A Spiritual Stocktake

3 Mar, 2024

By the Rev’d Kim Parker

Season: Third Sunday in Lent

Readings: Exodus 20:1-17 | 1 Corinthians 1:18-25 | John 2:13-22

The popular image of “gentle Jesus, meek and mild” takes a bit of a hammering in today’s gospel reading, don’t you agree? The story of Jesus losing his cool in the temple appears in all four gospels. In the other three, it comes near the end, the week before Jesus is crucified, but in John’s gospel this morning, it is near the beginning of John, in the second chapter. This is one of the first pictures of Jesus that John gives us and it is confronting because this happens before Jesus has run into any trouble with the religious or civil authorities. Jesus is still very popular with everyone who has had the good fortune to meet him but this morning we hear how he flies into a loud rage and sets about destroying the forecourt of the Jerusalem temple.

The temple in Jerusalem was the place where people went to worship, to meet with God and in today’s gospel this event took place at the time of the Passover. At that time, thousands of people endeavoured to make it to the temple to celebrate what God had done for them. Like us, they turn up to meet with God, to praise God alongside their religious leaders. Similarly we come to church where there are priests and preachers here alongside us to meet with God.  It may seem like an odd comparison to make but the merchants who were plying their wares at the temple were doing the same thing as the leaders – helping people to meet with God – providing a much needed service for the worshippers. Moneychangers were an important part of temple life as you couldn’t put Roman coins in the temple offering box which was for the “temple tax.” The money had to be Jerusalem shekels. After travelling a long way from their towns people who were arriving at the temple needed this service to change their money into the local currency.[1]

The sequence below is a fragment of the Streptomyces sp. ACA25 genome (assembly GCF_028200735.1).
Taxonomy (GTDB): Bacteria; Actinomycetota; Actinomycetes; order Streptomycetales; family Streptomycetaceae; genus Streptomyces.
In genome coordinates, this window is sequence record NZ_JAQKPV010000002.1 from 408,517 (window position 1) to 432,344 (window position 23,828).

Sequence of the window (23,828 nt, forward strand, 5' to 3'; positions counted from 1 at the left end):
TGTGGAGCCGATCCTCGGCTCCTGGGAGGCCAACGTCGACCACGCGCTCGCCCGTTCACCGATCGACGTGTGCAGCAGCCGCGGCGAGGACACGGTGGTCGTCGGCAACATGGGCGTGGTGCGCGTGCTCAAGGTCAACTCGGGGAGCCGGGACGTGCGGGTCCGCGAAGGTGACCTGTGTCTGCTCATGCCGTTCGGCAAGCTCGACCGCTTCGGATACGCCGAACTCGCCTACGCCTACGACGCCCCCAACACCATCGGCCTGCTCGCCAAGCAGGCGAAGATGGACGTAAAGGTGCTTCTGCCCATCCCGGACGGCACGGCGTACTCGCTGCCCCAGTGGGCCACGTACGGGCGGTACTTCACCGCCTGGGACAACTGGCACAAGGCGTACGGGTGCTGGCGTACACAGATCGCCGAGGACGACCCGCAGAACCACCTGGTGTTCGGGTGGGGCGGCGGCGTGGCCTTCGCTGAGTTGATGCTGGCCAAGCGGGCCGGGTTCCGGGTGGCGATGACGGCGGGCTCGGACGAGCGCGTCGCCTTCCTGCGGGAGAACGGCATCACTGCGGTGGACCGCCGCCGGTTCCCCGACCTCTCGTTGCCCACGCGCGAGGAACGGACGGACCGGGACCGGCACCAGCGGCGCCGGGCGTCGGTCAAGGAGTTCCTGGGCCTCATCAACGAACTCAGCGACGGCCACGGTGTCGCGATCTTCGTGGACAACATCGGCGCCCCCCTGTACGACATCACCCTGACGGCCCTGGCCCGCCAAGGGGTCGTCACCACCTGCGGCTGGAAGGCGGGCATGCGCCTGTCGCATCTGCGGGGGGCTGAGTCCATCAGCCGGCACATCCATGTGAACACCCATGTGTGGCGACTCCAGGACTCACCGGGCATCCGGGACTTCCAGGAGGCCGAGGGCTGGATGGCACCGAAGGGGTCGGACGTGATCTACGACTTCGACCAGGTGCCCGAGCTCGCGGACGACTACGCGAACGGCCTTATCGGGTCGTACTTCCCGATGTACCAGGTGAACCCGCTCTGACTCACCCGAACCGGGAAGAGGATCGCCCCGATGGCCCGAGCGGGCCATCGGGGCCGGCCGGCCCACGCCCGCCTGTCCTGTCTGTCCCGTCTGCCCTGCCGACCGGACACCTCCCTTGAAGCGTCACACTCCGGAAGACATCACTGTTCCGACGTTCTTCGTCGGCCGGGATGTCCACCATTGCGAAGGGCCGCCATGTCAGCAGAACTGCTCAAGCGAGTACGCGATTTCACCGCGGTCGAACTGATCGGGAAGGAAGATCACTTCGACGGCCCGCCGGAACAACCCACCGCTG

Likewise, savvy business-minded farmers set up stands with grain to be sold for grain offerings and livestock for sacrifices.  This service meant that people who had travelled vast distances didn’t have to risk losing their livestock along the way, or, if their animals survived the journey they may well have become blemished which was not acceptable for the purposes of sacrifice. So instead the pilgrims could sell a cow at home and bring the money with them to buy whatever offerings they needed such as that unblemished lamb, bullock, pigeon or grain which scripture deemed necessary.